Bones found on an island in 1940 are ’99 percent’ likely to be Amelia Earhart’s

The mystery of Amelia Earhart’s disappearance may finally have been solved, thanks to a new forensics study that shows a very high likelihood that bones found on an island in the South Pacific are those of the trailblazing pilot.

In a new study published in Forensic Anthropology, Richard Jantz, professor emeritus of anthropology and director emeritus of the University of Tennessee-Knoxville’s Forensic Anthropology Center, determined that the bones found in 1940 on the island of Nikumaroro "have more similarity to Earhart than to 99 percent of individuals in a large reference sample."

Jantz used new techniques to revisit the original findings of D. W. Hoodless, the physician who originally examined the bones after their discovery on the island by a British official. Hoodless determined they belonged to a man but the mistake, according to Jantz, was an honest one that’s been corrected by advancements in technology.

A computer program called Fordisc that can classify skeletal measurements by sex and ancestry, which Jantz co-created, helped determine that the bones did, in fact, belong to a woman. Additionally, according to the university, Jantz used other sources, like clothing measurements and photos with Earhart next to scalable objects, to help determine her bone size.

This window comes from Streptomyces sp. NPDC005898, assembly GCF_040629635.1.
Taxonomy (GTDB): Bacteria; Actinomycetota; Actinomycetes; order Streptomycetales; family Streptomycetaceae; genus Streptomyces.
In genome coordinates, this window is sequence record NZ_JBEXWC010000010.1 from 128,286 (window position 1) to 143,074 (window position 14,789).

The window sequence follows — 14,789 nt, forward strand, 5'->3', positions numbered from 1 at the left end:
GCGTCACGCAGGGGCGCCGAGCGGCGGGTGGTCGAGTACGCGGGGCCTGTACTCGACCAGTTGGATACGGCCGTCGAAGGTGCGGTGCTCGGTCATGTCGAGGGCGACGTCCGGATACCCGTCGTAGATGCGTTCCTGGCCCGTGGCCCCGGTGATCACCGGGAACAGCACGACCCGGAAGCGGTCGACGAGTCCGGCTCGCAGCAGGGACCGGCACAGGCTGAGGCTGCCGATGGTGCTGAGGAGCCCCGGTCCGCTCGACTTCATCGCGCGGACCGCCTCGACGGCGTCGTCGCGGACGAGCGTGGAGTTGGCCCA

His research also led Jantz to rule out the possibility the bones might have belonged to a native Pacific Islander or to one of 11 men killed when the ship Norwich City crashed on the island in 1929. It also backs his previous findings made on behalf of the International Group for Historic Aircraft Recovery (TIGHAR). 

Given the statistical results of his study, coupled with other evidence found in the long search for Earhart, like a woman’s shoe and American sextant box, Jantz determined that “until definitive evidence is presented that the remains are not those of Amelia Earhart, the most convincing argument is that they are hers.”

And so it appears that one of history’s greatest mysteries is finally close to being put to rest. 

from Mashable!